“I’m still looking for the *Eierlegende Wollmilchsau in terms of photographic equipment. It’s the camera which has only advantages, satisfies all my needs and is good enough for all my requirements”*:
- Print-quality photographs
- Nightshots possible
- Video capable
- Long battery life
- Easy to use
Before delving into these points and others in detail, let me first highlight the disadvantages of the RX 100 IV:
- Only F11
- No hotshoe for a microphone or similar
- The Video Microphone is not good in real wind
- Included Flash in underpowered
- Menu is a bit unorganized and could be clearer
- No touch screen
- Tedious to switch focus point at times
- Back screen scratches easily
- No charger included
- Camera has sometimes difficulties with very bright or grey skies
Now lets look at these in a bit more detail.
Only F11. That might not seem like a big complaint, but for someone like me who loves sun stars F11 is often not enough. Add some clouds or something to the sky and you can pretty much be sure that the RX100 IV is gonna make it a glowing white ball in the sky. When the sky is clear, however, it does produce acceptable sunstars:
No hotshoe for a microphone or similar. I really, really, really wish Sony would have said We don’t need no underpowered flash in this camera, but lets put on a Hotshoe because honestly, for me this camera is aimed at professionals, videography and photography enthusiasts who have the accessories which would need a hotshoe. This goes hand-in-hand with the next two complaints:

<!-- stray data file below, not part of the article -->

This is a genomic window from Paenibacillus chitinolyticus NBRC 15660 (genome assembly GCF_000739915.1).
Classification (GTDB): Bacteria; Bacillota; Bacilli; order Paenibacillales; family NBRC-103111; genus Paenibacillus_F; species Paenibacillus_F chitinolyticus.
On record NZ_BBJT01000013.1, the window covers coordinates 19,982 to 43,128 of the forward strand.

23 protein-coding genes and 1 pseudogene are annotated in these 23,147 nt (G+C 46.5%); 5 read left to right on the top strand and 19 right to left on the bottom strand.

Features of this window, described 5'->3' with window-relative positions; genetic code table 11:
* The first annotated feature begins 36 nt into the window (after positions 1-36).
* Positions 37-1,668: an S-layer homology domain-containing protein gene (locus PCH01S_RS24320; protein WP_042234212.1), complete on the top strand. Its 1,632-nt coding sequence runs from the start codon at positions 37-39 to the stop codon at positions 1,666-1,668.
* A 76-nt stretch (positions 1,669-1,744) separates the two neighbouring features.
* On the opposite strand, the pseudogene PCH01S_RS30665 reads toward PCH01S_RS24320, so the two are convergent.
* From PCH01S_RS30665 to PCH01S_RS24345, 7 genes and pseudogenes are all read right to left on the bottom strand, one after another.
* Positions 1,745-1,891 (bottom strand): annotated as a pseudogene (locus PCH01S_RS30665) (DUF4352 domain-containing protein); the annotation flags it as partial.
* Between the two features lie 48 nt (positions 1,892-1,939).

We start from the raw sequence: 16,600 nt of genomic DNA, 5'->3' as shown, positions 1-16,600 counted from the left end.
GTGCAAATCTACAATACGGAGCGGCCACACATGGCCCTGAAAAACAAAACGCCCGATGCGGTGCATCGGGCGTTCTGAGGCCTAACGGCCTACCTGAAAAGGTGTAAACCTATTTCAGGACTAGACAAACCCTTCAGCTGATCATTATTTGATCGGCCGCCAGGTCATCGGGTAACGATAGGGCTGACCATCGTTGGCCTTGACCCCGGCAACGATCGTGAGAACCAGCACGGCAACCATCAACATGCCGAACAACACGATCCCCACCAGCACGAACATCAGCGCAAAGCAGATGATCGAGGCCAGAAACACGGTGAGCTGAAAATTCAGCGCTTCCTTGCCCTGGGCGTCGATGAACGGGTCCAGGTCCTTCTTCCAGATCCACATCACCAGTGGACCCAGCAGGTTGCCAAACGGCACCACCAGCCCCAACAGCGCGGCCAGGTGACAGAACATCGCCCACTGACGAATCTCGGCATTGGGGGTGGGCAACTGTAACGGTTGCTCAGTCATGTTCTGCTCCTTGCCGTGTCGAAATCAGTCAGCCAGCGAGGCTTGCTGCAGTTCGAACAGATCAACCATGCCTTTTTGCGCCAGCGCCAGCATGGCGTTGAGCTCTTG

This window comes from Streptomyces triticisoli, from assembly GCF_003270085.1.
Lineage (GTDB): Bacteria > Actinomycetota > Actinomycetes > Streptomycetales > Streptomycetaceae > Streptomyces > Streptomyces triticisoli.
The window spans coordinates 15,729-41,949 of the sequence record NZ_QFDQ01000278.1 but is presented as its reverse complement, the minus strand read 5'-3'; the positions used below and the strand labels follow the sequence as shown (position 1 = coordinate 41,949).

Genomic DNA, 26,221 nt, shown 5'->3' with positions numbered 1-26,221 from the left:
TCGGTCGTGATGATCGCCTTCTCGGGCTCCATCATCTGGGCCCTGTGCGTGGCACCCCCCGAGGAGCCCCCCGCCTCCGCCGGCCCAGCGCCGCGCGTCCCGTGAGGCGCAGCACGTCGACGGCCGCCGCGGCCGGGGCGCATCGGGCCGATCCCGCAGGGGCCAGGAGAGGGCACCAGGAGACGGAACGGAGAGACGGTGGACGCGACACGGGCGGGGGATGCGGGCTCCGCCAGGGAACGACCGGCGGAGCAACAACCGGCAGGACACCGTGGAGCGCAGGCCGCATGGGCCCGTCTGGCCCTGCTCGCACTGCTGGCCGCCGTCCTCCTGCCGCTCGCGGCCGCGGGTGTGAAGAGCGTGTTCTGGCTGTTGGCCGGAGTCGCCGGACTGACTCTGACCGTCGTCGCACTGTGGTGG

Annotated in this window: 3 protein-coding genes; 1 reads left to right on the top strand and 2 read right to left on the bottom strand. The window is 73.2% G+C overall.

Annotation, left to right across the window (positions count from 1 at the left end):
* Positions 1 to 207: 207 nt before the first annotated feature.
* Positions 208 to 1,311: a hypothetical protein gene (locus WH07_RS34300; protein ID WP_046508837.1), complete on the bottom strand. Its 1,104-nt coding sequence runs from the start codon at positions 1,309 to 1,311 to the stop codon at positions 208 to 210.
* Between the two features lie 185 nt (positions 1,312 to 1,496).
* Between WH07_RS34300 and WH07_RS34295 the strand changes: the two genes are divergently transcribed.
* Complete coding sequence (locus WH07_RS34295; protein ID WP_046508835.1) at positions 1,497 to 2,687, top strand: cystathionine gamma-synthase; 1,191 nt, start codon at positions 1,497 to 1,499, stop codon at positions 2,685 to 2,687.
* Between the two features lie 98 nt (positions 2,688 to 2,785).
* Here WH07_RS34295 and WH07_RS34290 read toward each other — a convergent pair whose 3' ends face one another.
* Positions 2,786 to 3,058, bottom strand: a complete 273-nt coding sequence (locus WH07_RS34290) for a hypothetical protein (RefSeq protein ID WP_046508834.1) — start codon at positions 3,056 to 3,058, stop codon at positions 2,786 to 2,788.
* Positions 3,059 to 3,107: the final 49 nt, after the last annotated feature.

The Video Microphone is not good in real wind and Included Flash in underpowered. Watch the underneath video and wait five seconds after the intro and see how useless the microphone is in real wind - and this is with wind cancellation et al. activated. If I would have been able to attach my beloved Rode VideoMic you could have understood me clear like in an empty studio, but so the wind is pretty much drowning me out completely. Also the underpowered flash is next-to-useless and I’d rather would not have it on the camera - I have NEVER used it - and have the possibility to attach a real flash via a hotshoe. I hope that in Version VI of this camera Sony will give it a Hotshoe, because that would make it even more versatile.